Intelligent Design: Coming To A State Legislature Near You

May 7, 2008 | Posted by: Cash | Full story: www.scientificblogging.com

Religiously motivated strategies to oppose evolution in schools started out with efforts to ban the teaching of evolution. When that approach was struck down by the Supreme Court, Creationists took to arguing that 'Creation Science' was as scientifically legitimate as evolutionary biology, and therefore the two subjects should get equal space in the school curriculum.

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Concerned

Milwaukee, WI

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#22
May 8, 2008
 

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I guess some of the most brillant minds of all time (who believed in one all powerful creator) such as Leonardo Divinci and Benajamin Franklin were fools, eh? TRUE wisdom begins with the fear of God!!! Your comments are very concerning....You guys and gals are the scoffers the bible warns about in the last days. Evolution is considered a religion to me because its basic premises are based on assumptions which cannot be explained. Sounds a lot like faith in a man made religion to me....

Either get rid of both evolution and creationism in schools are teach them both. It is dangerous to promote one over the other. Let the children use their brains and think critically...I bet they will choose creation if they are allowed to think!!!
TerryL

Green Bay, WI

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#23
May 8, 2008
 

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Concerned wrote:
Evolution is considered a religion to me because its basic premises are based on assumptions which cannot be explained. Sounds a lot like faith in a man made religion to me....
Please expand on that for me. What "basic premises" are you referring to?
TerryL

Green Bay, WI

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#24
May 8, 2008
 

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an american wrote:
This way, everyone gets to be right.
No, actually that would just help lend an air of credibility to all the other crackpots out there who base their ideas on wishful thinking and want to call it science.... not just the fanatically religious dolts
BBQ Twist

Morristown, NJ

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#25
May 8, 2008
 

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Kirlak wrote:
US Constitution still guarantees separation of Church and State. I believe in God, but I also strongly believe that all regular teaching in Schools must be separate from Sunday School teachings. Bringing religion into a regular School is ABSOLUTELY AGAINST EVERY FREEDOM established by the founding fathers back over 200 years ago. Any politician, even hinting about breaking this separation, must be kicked out of politics immediately.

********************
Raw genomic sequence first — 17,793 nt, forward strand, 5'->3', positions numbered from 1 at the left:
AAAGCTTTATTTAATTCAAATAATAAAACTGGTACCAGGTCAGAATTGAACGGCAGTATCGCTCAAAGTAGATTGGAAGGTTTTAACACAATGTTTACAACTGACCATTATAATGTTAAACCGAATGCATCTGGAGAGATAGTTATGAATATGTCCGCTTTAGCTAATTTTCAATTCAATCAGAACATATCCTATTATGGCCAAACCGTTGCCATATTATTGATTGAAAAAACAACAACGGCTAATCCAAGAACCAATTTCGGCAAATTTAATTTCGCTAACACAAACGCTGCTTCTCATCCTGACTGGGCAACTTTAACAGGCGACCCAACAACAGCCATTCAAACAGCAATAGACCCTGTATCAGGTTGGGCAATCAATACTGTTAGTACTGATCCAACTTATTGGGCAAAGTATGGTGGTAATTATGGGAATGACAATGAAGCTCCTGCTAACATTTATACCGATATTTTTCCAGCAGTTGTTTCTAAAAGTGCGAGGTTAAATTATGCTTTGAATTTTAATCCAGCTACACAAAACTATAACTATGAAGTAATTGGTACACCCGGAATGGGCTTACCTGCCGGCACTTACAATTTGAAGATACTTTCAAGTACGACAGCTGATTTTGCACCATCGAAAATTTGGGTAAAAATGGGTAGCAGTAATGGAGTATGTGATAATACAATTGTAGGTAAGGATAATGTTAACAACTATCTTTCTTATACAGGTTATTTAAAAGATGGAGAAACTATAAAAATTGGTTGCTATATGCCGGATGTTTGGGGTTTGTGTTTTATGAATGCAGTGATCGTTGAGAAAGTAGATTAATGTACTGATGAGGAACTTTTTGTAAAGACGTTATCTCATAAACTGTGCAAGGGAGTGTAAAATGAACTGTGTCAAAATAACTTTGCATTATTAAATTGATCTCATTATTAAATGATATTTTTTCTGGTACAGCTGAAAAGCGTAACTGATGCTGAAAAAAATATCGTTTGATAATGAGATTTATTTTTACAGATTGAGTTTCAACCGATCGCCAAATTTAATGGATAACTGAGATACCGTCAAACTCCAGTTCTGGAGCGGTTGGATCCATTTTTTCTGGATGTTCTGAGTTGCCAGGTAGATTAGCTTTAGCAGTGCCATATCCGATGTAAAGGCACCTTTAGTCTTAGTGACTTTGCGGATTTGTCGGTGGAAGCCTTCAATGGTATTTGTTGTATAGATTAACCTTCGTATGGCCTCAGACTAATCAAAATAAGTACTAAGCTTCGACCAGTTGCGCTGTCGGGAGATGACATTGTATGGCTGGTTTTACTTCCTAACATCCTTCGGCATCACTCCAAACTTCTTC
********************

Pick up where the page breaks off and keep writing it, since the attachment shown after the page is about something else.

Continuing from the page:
I agree with most of what you say, except, the Constitution does not guarantee the separation of Church and State. Rather, it says that there shall be no State established religion. All this means is that the government cannot declare a specific religion for the country. Nothing more. Over the years politicians turned it into "separation of church and state" for self-serving needs.
god made me do it

United States

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#26
May 8, 2008
 

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The article is interesting and sad. It's difficult to believe that legislators think that these are issues that warrant their time and effort. We should be outraged.

YOU'RE A STATE LEGISLATOR, GO WORK ON SOMETHING VALUABLE - THAT'S WHAT WE PAY YOU TO DO!!!
Louis

Dunnellon, FL

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#27
May 8, 2008
 

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Intelligent design does not advocate the necessity of religion, most, if notall religions are "man made" to create tyrants who use God as the excuse for their trepidational purposes. All it does is to verify certain facts, that there are "laws" that are beyond the power of human beings to contradict, and every one of these "laws" fits logically into other "laws". There is a regularity to the structure of an atom, there is regularity to the force of gravity, and that all of the universe has certain "laws" that could not have a damn thing to do with "evolution". Hence, the theory of "intelligent design"..a theory that goes beyond conjecture. The worst thing brought to the human species is "organized religion", a concept that creates anxiety and wars, all brought about by the ignorance of the masses and their futile beliefs that adhering to a particular religion will bring them to "paradise". God exists, or at least trhere is beyond any logical doubt that there is a purpose to the universe, and that purpose dictates a form of intelligence that has the power to create such an entity. Call it what you will, God, etc. but there it is, like it or not. I seriouysly doubt that any supreme being such as God would advocate the self destruction of mankind. If we are destroyed it'll be because we brought it on by following some goofy religious concept.